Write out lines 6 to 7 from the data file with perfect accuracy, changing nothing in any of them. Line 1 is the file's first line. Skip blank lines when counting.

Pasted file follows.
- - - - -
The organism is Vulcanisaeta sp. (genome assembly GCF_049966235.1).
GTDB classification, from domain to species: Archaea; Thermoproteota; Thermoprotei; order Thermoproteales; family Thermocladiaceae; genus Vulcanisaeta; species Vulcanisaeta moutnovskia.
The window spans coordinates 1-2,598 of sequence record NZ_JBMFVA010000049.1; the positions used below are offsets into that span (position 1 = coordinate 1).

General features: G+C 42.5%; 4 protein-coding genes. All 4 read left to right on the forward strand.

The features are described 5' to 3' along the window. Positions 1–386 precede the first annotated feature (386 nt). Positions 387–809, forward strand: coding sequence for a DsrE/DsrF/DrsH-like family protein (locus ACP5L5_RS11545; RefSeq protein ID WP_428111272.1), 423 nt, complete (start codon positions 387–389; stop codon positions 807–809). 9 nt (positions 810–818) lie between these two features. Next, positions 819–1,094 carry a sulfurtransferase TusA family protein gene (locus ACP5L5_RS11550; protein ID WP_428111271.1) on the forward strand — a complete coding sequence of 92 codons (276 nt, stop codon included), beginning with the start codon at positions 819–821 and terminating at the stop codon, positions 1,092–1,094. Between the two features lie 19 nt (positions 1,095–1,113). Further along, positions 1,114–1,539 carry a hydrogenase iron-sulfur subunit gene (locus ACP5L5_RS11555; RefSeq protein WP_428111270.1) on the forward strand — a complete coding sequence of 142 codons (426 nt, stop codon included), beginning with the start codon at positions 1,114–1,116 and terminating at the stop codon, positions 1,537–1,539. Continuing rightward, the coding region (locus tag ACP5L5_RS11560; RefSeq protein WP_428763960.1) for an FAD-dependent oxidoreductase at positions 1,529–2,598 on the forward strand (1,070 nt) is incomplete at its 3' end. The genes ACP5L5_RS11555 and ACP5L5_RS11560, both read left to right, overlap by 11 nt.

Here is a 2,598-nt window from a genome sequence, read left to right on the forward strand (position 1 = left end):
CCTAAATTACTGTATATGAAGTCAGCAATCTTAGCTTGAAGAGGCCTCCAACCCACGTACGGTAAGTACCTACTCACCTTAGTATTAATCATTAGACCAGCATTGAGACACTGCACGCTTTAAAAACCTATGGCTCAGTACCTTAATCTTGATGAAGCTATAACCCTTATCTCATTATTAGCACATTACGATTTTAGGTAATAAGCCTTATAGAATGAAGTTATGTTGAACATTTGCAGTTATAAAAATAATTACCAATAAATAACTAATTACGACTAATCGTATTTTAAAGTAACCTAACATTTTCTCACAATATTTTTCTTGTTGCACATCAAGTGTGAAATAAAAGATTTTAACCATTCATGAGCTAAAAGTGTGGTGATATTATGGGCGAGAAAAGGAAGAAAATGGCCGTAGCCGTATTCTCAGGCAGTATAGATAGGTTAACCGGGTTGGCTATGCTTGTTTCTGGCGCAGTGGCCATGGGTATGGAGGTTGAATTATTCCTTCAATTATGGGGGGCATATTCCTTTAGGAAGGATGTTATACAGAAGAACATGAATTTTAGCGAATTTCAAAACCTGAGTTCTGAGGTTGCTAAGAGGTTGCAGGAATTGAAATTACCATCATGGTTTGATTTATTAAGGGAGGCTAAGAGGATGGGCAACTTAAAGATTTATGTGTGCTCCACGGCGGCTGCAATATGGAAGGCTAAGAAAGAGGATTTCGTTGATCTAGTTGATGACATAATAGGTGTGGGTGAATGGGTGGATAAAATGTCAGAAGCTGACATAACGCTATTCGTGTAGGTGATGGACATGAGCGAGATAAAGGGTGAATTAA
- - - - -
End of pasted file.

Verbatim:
Here is a 2,598-nt window from a genome sequence, read left to right on the forward strand (position 1 = left end):
CCTAAATTACTGTATATGAAGTCAGCAATCTTAGCTTGAAGAGGCCTCCAACCCACGTACGGTAAGTACCTACTCACCTTAGTATTAATCATTAGACCAGCATTGAGACACTGCACGCTTTAAAAACCTATGGCTCAGTACCTTAATCTTGATGAAGCTATAACCCTTATCTCATTATTAGCACATTACGATTTTAGGTAATAAGCCTTATAGAATGAAGTTATGTTGAACATTTGCAGTTATAAAAATAATTACCAATAAATAACTAATTACGACTAATCGTATTTTAAAGTAACCTAACATTTTCTCACAATATTTTTCTTGTTGCACATCAAGTGTGAAATAAAAGATTTTAACCATTCATGAGCTAAAAGTGTGGTGATATTATGGGCGAGAAAAGGAAGAAAATGGCCGTAGCCGTATTCTCAGGCAGTATAGATAGGTTAACCGGGTTGGCTATGCTTGTTTCTGGCGCAGTGGCCATGGGTATGGAGGTTGAATTATTCCTTCAATTATGGGGGGCATATTCCTTTAGGAAGGATGTTATACAGAAGAACATGAATTTTAGCGAATTTCAAAACCTGAGTTCTGAGGTTGCTAAGAGGTTGCAGGAATTGAAATTACCATCATGGTTTGATTTATTAAGGGAGGCTAAGAGGATGGGCAACTTAAAGATTTATGTGTGCTCCACGGCGGCTGCAATATGGAAGGCTAAGAAAGAGGATTTCGTTGATCTAGTTGATGACATAATAGGTGTGGGTGAATGGGTGGATAAAATGTCAGAAGCTGACATAACGCTATTCGTGTAGGTGATGGACATGAGCGAGATAAAGGGTGAATTAA